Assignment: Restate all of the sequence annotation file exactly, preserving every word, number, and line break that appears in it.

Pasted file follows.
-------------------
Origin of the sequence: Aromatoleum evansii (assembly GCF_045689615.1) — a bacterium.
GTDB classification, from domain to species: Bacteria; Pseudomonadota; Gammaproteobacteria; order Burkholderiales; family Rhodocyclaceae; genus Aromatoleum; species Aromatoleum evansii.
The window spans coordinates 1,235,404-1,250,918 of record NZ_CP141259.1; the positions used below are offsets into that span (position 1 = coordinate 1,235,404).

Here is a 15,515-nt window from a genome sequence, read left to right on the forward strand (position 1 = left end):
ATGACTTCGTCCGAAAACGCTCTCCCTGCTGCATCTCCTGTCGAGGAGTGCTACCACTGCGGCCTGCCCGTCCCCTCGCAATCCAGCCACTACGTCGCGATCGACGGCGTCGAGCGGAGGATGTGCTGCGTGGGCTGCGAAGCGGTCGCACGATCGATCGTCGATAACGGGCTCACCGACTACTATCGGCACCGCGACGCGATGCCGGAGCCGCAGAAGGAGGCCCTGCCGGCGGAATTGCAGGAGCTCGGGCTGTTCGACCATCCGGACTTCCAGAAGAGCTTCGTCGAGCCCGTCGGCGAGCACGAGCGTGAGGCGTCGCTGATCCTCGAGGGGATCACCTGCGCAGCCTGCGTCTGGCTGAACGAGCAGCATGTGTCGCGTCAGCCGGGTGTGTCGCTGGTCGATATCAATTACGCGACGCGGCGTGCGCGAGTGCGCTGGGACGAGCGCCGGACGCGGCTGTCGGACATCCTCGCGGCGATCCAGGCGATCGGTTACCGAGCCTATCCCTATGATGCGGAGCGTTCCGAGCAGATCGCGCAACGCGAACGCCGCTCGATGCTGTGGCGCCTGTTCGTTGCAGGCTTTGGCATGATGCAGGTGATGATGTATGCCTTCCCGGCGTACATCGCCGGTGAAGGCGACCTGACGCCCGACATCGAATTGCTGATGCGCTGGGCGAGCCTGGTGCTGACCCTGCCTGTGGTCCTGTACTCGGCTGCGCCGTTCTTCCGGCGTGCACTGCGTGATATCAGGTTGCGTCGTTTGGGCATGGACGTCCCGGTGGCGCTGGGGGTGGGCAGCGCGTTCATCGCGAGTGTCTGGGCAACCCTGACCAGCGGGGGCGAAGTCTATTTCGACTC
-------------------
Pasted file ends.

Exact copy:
Origin of the sequence: Aromatoleum evansii (assembly GCF_045689615.1) — a bacterium.
GTDB classification, from domain to species: Bacteria; Pseudomonadota; Gammaproteobacteria; order Burkholderiales; family Rhodocyclaceae; genus Aromatoleum; species Aromatoleum evansii.
The window spans coordinates 1,235,404-1,250,918 of record NZ_CP141259.1; the positions used below are offsets into that span (position 1 = coordinate 1,235,404).

Here is a 15,515-nt window from a genome sequence, read left to right on the forward strand (position 1 = left end):
ATGACTTCGTCCGAAAACGCTCTCCCTGCTGCATCTCCTGTCGAGGAGTGCTACCACTGCGGCCTGCCCGTCCCCTCGCAATCCAGCCACTACGTCGCGATCGACGGCGTCGAGCGGAGGATGTGCTGCGTGGGCTGCGAAGCGGTCGCACGATCGATCGTCGATAACGGGCTCACCGACTACTATCGGCACCGCGACGCGATGCCGGAGCCGCAGAAGGAGGCCCTGCCGGCGGAATTGCAGGAGCTCGGGCTGTTCGACCATCCGGACTTCCAGAAGAGCTTCGTCGAGCCCGTCGGCGAGCACGAGCGTGAGGCGTCGCTGATCCTCGAGGGGATCACCTGCGCAGCCTGCGTCTGGCTGAACGAGCAGCATGTGTCGCGTCAGCCGGGTGTGTCGCTGGTCGATATCAATTACGCGACGCGGCGTGCGCGAGTGCGCTGGGACGAGCGCCGGACGCGGCTGTCGGACATCCTCGCGGCGATCCAGGCGATCGGTTACCGAGCCTATCCCTATGATGCGGAGCGTTCCGAGCAGATCGCGCAACGCGAACGCCGCTCGATGCTGTGGCGCCTGTTCGTTGCAGGCTTTGGCATGATGCAGGTGATGATGTATGCCTTCCCGGCGTACATCGCCGGTGAAGGCGACCTGACGCCCGACATCGAATTGCTGATGCGCTGGGCGAGCCTGGTGCTGACCCTGCCTGTGGTCCTGTACTCGGCTGCGCCGTTCTTCCGGCGTGCACTGCGTGATATCAGGTTGCGTCGTTTGGGCATGGACGTCCCGGTGGCGCTGGGGGTGGGCAGCGCGTTCATCGCGAGTGTCTGGGCAACCCTGACCAGCGGGGGCGAAGTCTATTTCGACTC